KABUL: Malika Yousufi lined her bike up alongside her teammates on a lonely road outside the Afghan capital, getting ready for her weekly training ride away from the disapproving stares of Kabul.
Yousufi is part of Afghanistan’s Women’s National Cycling Team, a group that has been breaking new ground for women’s sports in Afghanistan and pushing the boundaries of what is – and is not – acceptable for young women in the conservative Muslim country.
Under the Taliban in the 1990s, women in Afghanistan were excluded from public life, banned from going to school or stepping outside their home without a male family member.
Women’s rights have made gains since the hardline Islamist group’s ouster in 2001, but observers worry that progress is at risk as violence against women persists and women remain under-represented in politics.
“We are resolved to keep our commitments to women and we will protect and reinforce our achievements,” President Ashraf Ghani’s office said in a statement released after the president made a speech ahead of International Women’s Day on March 8.
While Afghanistan’s national men’s cricket and football teams have enjoyed the spotlight, women’s sports have made more halting progress, with athletes facing family pressure and patchy public support.
Last year, the women’s cricket team was quietly dissolved amid Taliban threats and a shortage of players.
The women’s cycling team is pushing ahead, despite not having been paid for several months, a problem for many Afghan athletes.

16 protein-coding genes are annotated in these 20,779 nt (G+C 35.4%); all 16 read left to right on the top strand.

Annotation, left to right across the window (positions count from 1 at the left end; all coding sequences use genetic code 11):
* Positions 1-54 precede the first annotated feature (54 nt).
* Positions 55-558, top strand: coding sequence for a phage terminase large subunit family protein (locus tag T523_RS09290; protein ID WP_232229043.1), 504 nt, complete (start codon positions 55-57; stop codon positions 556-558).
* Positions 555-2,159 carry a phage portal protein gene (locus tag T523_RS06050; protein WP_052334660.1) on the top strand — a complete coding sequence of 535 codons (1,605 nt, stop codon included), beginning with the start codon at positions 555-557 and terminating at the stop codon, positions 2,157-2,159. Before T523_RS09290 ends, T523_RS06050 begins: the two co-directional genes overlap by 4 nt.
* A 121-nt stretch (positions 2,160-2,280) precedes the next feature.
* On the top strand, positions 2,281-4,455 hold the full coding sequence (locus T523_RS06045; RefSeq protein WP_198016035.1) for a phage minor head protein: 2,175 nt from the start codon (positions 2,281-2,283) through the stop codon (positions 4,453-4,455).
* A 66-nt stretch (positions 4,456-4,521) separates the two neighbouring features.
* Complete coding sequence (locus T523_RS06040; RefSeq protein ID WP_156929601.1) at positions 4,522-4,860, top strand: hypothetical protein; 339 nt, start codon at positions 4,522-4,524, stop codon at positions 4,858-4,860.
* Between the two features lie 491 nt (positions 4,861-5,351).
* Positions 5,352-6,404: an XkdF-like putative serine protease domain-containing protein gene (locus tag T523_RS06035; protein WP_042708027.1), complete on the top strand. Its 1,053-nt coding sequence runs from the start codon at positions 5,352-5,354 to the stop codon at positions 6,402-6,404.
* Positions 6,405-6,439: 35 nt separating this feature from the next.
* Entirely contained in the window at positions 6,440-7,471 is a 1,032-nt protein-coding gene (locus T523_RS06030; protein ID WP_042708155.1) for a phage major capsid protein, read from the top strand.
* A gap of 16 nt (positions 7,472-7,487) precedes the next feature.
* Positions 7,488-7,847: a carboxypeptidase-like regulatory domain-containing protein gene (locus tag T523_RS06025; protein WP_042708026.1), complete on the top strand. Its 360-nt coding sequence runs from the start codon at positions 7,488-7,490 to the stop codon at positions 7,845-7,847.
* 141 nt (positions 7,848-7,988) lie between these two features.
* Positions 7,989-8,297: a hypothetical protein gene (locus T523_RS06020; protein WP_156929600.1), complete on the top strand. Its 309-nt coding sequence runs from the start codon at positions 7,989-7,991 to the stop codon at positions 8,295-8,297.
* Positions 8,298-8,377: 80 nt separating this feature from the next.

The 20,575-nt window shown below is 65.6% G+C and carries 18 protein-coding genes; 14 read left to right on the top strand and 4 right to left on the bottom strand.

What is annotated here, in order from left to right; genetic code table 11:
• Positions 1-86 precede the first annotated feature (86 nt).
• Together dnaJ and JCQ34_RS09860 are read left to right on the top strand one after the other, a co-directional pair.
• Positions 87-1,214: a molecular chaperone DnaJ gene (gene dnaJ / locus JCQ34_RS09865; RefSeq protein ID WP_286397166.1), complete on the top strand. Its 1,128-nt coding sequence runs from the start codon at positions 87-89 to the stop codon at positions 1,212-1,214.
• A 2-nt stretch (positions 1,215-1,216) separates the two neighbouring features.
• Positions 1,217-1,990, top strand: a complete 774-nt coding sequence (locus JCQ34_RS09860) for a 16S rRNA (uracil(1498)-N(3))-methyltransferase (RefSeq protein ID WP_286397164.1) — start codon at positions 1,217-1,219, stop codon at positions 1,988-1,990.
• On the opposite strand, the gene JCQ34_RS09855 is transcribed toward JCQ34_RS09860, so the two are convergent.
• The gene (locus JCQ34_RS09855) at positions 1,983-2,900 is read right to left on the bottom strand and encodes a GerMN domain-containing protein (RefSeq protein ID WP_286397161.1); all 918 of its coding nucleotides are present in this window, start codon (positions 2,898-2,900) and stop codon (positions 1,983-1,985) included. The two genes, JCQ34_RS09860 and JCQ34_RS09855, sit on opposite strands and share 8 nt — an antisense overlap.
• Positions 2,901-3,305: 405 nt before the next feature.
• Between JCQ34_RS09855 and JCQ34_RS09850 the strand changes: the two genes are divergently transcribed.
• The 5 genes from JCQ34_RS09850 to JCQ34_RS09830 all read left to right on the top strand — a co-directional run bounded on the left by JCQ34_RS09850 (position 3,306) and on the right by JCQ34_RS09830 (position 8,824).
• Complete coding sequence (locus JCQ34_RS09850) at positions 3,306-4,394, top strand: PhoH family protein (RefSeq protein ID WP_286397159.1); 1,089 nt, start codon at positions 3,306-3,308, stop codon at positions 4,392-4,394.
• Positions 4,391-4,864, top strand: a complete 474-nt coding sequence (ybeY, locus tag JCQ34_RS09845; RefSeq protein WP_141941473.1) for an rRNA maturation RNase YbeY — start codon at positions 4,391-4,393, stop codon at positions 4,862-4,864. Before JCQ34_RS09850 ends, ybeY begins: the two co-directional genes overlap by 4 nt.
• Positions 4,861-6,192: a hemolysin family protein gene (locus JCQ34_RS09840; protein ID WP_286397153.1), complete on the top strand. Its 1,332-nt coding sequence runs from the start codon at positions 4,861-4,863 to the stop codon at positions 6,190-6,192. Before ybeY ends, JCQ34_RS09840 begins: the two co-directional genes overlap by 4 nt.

To clock the distances needed for training, team members pile their bikes in cars and drive outside the capital, where their uniform of loose-fitting tops and long pants won’t draw stares.
During the ride, the coach leads the pack in a car.
“The coach is like a shield for us,” Yousufi said. “If he wasn’t there, we couldn’t ride.”
Even so, drivers sometimes shout profanities at the riders, and their team captain grapples with a back injury from a crash after a man on a motorbike reached out to grab her.
Abdul Sadiq Sadiqi, the coach and president of the Afghan Cycling Federation, is not overly concerned.
“These are people who don’t let their children go to school,” Sadiqi said.
More than 40 women train with the group, and the core team has competed in several international competitions.
On a recent morning, team members leaned into the curves in the road, whizzing past a checkpoint where a group of soldiers watched them pass.
Yousufi said she was determined to become the first Afghan woman to compete in the Tour de France, a cycling race dominated by men since its first event in 1903.
“Nothing will stop us,” she said.